12. Shoven, John B & Whalley, John, 1984. "Applied General-Equilibrium Models of Taxation and International Trade: An Introduction and Survey," Journal of Economic Literature, American Economic Association, vol. 22(3), pages 1007-51, September.
  13. Blejer, Mario I. & Feldman, Ernesto V. & Feltenstein, Andrew, 2002. "Exogenous shocks, contagion, and bank soundness: a macroeconomic framework," Journal of International Money and Finance, Elsevier, vol. 21(1), pages 33-52, February.
  14. Kydland, Finn E & Prescott, Edward C, 1977. "Rules Rather Than Discretion: The Inconsistency of Optimal Plans," Journal of Political Economy, University of Chicago Press, vol. 85(3), pages 473-91, June.
Full references (including those not matched with items on IDEAS)

This item is not listed on Wikipedia, on a reading list or among the top items on IDEAS.

When requesting a correction, please mention this item's handle: RePEc:eee:pubeco:v:82:y:2001:i:2:p:247-270. See general information about how to correct material in RePEc.

For technical questions regarding this item, or to correct its authors, title, abstract, bibliographic or download information, contact: (Zhang, Lei)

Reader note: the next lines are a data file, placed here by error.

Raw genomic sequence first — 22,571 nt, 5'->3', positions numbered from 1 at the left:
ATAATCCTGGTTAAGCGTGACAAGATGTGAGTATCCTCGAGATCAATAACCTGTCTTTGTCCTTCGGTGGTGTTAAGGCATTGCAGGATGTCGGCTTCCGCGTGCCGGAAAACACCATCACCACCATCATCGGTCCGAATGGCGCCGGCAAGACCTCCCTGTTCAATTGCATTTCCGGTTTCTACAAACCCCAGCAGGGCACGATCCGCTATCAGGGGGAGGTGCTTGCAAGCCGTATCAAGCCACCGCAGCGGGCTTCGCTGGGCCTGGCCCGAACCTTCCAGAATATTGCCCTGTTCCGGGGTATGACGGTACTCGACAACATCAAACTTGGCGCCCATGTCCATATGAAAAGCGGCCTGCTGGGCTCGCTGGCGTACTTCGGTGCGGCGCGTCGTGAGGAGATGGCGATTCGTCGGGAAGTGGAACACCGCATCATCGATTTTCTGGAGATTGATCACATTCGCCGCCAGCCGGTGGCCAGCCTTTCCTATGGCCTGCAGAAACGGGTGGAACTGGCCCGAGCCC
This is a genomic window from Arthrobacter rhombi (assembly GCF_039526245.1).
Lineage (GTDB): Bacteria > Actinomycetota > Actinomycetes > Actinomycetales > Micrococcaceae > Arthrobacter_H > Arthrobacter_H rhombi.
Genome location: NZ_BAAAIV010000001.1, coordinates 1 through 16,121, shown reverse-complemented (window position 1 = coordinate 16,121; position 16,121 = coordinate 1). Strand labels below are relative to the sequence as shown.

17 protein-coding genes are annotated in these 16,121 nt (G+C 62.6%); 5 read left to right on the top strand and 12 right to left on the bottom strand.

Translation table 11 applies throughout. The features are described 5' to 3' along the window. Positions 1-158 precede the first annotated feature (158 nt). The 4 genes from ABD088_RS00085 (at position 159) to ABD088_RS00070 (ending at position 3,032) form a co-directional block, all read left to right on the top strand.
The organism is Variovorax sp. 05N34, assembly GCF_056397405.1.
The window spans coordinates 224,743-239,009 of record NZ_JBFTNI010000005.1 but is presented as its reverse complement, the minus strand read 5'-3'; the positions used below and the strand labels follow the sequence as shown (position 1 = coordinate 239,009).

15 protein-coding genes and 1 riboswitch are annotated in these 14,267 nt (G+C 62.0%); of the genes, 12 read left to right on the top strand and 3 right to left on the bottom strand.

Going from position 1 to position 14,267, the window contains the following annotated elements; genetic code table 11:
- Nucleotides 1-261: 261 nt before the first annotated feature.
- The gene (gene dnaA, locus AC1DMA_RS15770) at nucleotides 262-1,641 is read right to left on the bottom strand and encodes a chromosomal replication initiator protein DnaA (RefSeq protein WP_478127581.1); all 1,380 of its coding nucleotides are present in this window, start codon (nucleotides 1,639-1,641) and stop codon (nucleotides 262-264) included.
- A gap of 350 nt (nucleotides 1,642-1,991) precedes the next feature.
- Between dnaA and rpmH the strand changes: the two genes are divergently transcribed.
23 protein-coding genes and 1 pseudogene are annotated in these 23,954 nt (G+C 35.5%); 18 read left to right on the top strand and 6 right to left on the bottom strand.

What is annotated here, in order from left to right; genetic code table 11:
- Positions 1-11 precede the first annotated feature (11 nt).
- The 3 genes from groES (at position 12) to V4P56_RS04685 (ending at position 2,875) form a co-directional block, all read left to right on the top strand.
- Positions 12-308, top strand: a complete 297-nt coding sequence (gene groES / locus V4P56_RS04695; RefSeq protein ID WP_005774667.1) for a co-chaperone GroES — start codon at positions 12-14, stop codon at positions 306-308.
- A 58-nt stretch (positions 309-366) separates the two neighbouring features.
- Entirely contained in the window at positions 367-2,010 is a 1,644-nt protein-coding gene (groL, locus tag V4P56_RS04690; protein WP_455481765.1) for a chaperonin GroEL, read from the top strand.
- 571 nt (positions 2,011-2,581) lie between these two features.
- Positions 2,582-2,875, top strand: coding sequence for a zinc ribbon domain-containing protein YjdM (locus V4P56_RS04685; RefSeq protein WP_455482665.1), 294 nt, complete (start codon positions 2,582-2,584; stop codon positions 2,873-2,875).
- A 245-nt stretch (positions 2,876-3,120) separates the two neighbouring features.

If you have authored this item and are not yet registered with RePEc, we encourage you to do it here. This allows to link your profile to this item. It also allows you to accept potential citations to this item that we are uncertain about.

If references are entirely missing, you can add them using this form.

If the full references list an item that is present in RePEc, but the system did not link to it, you can help with this form.

If you know of missing items citing this one, you can help us creating those links by adding the relevant references in the same way as above, for each refering item. If you are a registered author of this item, you may also want to check the "citations" tab in your profile, as there may be some citations waiting for confirmation.

Please note that corrections may take a couple of weeks to filter through the various RePEc services.

This information is provided to you by IDEAS at the Research Division of the Federal Reserve Bank of St. Louis using RePEc data.